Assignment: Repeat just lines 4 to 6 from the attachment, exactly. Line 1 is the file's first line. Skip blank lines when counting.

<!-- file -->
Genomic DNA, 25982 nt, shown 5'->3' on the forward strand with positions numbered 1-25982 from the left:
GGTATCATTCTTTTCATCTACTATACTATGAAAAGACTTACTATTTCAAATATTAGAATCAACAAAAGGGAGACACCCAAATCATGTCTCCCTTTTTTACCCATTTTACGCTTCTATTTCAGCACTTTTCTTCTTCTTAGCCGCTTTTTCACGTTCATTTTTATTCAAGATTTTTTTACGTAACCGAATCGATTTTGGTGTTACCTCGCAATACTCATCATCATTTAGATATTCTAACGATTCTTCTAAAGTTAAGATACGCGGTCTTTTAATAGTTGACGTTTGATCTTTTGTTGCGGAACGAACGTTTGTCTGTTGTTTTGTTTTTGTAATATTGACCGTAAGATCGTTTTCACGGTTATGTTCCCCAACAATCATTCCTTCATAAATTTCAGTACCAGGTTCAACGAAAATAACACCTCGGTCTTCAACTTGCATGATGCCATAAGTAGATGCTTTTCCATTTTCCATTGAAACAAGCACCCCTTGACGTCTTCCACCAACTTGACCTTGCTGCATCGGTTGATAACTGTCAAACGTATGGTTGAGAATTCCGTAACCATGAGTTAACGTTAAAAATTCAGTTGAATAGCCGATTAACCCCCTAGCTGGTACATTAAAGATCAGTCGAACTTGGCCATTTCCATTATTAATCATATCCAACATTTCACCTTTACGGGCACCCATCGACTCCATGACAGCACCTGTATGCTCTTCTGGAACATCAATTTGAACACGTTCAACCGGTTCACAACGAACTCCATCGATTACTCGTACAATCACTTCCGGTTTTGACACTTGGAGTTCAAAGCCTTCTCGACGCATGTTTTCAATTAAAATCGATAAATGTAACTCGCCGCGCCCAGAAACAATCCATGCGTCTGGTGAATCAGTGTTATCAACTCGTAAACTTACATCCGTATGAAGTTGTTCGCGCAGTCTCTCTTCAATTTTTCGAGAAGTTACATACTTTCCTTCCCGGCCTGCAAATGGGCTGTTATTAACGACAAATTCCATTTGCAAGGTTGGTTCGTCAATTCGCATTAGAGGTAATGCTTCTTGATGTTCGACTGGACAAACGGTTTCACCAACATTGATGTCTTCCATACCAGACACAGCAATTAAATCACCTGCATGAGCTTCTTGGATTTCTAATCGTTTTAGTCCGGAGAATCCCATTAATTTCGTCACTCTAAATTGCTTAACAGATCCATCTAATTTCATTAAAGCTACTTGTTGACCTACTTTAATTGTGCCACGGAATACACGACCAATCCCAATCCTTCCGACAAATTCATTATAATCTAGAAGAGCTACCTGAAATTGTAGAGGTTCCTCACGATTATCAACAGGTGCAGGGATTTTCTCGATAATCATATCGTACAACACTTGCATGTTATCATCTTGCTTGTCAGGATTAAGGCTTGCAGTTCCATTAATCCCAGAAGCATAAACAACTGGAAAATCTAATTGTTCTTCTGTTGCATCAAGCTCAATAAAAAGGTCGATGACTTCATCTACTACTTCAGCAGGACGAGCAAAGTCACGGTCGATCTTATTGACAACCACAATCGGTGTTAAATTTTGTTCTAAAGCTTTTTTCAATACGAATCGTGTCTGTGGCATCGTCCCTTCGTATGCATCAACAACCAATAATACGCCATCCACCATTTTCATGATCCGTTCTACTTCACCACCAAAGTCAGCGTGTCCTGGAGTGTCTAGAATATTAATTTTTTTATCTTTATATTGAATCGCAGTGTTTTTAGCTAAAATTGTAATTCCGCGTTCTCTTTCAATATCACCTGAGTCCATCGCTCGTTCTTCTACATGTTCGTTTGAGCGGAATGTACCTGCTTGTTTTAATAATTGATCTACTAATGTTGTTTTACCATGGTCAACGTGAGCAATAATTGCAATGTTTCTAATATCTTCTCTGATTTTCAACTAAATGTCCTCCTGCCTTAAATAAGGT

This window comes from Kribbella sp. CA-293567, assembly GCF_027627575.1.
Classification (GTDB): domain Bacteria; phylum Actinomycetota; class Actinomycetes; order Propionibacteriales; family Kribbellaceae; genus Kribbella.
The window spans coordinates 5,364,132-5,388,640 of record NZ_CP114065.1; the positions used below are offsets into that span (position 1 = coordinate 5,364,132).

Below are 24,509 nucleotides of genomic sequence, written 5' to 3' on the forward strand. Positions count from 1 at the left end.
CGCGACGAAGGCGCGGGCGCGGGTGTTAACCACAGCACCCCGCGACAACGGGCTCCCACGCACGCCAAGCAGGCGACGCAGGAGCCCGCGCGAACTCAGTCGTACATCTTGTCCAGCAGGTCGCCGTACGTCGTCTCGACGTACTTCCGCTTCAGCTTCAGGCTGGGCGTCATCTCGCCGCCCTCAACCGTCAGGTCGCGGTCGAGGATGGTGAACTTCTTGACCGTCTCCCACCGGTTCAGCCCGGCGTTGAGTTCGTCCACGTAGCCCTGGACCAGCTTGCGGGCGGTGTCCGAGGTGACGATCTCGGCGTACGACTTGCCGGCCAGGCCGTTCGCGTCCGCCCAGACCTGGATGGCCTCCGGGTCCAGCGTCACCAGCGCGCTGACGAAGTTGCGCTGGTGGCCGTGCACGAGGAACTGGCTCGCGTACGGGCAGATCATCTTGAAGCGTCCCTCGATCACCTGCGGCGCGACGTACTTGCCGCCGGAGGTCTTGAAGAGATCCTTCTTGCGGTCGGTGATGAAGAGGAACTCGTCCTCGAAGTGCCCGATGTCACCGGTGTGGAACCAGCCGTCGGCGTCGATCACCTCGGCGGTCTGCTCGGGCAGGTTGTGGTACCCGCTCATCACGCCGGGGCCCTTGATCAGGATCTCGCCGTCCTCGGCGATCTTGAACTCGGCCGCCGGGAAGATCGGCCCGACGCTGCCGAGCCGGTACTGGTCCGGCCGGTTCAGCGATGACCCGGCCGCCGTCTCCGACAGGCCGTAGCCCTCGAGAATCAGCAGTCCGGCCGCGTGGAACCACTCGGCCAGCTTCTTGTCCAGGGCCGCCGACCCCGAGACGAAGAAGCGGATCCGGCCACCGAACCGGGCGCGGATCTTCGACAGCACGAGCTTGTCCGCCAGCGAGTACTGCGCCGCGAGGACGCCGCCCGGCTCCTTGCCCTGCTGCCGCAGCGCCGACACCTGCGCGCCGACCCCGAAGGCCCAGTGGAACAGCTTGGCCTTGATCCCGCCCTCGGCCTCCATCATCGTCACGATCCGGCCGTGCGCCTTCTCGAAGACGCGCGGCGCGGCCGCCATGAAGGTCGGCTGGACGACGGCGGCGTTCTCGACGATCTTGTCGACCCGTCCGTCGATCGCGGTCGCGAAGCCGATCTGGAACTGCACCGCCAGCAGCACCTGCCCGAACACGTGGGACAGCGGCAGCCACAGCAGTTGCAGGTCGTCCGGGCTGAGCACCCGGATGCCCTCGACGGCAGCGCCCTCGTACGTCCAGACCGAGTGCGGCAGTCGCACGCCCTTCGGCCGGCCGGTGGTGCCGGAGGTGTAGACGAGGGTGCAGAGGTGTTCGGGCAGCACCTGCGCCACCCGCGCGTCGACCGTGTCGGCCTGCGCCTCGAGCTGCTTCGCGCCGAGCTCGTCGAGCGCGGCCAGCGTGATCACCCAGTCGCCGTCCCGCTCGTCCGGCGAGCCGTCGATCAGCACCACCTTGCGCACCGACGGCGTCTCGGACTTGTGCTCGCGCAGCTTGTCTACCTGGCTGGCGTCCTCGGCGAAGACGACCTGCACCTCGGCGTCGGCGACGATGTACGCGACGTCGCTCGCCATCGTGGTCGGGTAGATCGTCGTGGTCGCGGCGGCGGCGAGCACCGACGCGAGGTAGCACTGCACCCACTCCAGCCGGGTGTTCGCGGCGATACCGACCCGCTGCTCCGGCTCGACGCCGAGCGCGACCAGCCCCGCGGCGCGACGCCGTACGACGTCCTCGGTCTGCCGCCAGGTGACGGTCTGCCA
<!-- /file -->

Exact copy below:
Classification (GTDB): domain Bacteria; phylum Actinomycetota; class Actinomycetes; order Propionibacteriales; family Kribbellaceae; genus Kribbella.
The window spans coordinates 5,364,132-5,388,640 of record NZ_CP114065.1; the positions used below are offsets into that span (position 1 = coordinate 5,364,132).

Below are 24,509 nucleotides of genomic sequence, written 5' to 3' on the forward strand. Positions count from 1 at the left end.